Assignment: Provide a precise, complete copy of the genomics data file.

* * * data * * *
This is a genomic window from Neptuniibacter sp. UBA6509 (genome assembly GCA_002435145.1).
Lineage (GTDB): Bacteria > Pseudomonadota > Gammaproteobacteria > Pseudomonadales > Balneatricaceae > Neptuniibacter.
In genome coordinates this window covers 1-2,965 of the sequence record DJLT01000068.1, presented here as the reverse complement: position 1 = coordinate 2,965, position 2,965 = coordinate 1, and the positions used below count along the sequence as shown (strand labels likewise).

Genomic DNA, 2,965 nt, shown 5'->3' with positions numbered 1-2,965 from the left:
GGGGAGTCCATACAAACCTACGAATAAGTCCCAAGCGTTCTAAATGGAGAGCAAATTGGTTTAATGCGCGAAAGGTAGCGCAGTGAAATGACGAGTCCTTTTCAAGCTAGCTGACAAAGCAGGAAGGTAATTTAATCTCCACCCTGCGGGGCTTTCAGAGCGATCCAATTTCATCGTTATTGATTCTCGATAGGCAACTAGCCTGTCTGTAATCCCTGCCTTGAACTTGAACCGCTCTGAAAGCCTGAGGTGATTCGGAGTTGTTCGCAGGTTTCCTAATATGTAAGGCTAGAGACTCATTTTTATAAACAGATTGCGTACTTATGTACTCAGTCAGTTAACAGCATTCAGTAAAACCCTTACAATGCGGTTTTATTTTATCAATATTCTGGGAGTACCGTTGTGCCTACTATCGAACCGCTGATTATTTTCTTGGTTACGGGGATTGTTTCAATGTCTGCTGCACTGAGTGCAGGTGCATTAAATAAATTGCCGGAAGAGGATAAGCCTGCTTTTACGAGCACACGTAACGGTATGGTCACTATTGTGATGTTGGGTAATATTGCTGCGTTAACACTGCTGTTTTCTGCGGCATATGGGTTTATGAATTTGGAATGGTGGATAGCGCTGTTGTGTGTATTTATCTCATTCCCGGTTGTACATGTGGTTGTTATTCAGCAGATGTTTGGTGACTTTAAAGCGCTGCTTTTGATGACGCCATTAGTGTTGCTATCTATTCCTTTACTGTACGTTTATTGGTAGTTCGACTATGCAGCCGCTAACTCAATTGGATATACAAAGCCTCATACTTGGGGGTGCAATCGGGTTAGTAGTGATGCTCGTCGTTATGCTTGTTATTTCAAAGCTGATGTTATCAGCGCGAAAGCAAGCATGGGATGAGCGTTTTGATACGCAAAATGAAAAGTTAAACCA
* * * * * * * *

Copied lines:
This is a genomic window from Neptuniibacter sp. UBA6509 (genome assembly GCA_002435145.1).
Lineage (GTDB): Bacteria > Pseudomonadota > Gammaproteobacteria > Pseudomonadales > Balneatricaceae > Neptuniibacter.
In genome coordinates this window covers 1-2,965 of the sequence record DJLT01000068.1, presented here as the reverse complement: position 1 = coordinate 2,965, position 2,965 = coordinate 1, and the positions used below count along the sequence as shown (strand labels likewise).

Genomic DNA, 2,965 nt, shown 5'->3' with positions numbered 1-2,965 from the left:
GGGGAGTCCATACAAACCTACGAATAAGTCCCAAGCGTTCTAAATGGAGAGCAAATTGGTTTAATGCGCGAAAGGTAGCGCAGTGAAATGACGAGTCCTTTTCAAGCTAGCTGACAAAGCAGGAAGGTAATTTAATCTCCACCCTGCGGGGCTTTCAGAGCGATCCAATTTCATCGTTATTGATTCTCGATAGGCAACTAGCCTGTCTGTAATCCCTGCCTTGAACTTGAACCGCTCTGAAAGCCTGAGGTGATTCGGAGTTGTTCGCAGGTTTCCTAATATGTAAGGCTAGAGACTCATTTTTATAAACAGATTGCGTACTTATGTACTCAGTCAGTTAACAGCATTCAGTAAAACCCTTACAATGCGGTTTTATTTTATCAATATTCTGGGAGTACCGTTGTGCCTACTATCGAACCGCTGATTATTTTCTTGGTTACGGGGATTGTTTCAATGTCTGCTGCACTGAGTGCAGGTGCATTAAATAAATTGCCGGAAGAGGATAAGCCTGCTTTTACGAGCACACGTAACGGTATGGTCACTATTGTGATGTTGGGTAATATTGCTGCGTTAACACTGCTGTTTTCTGCGGCATATGGGTTTATGAATTTGGAATGGTGGATAGCGCTGTTGTGTGTATTTATCTCATTCCCGGTTGTACATGTGGTTGTTATTCAGCAGATGTTTGGTGACTTTAAAGCGCTGCTTTTGATGACGCCATTAGTGTTGCTATCTATTCCTTTACTGTACGTTTATTGGTAGTTCGACTATGCAGCCGCTAACTCAATTGGATATACAAAGCCTCATACTTGGGGGTGCAATCGGGTTAGTAGTGATGCTCGTCGTTATGCTTGTTATTTCAAAGCTGATGTTATCAGCGCGAAAGCAAGCATGGGATGAGCGTTTTGATACGCAAAATGAAAAGTTAAACCA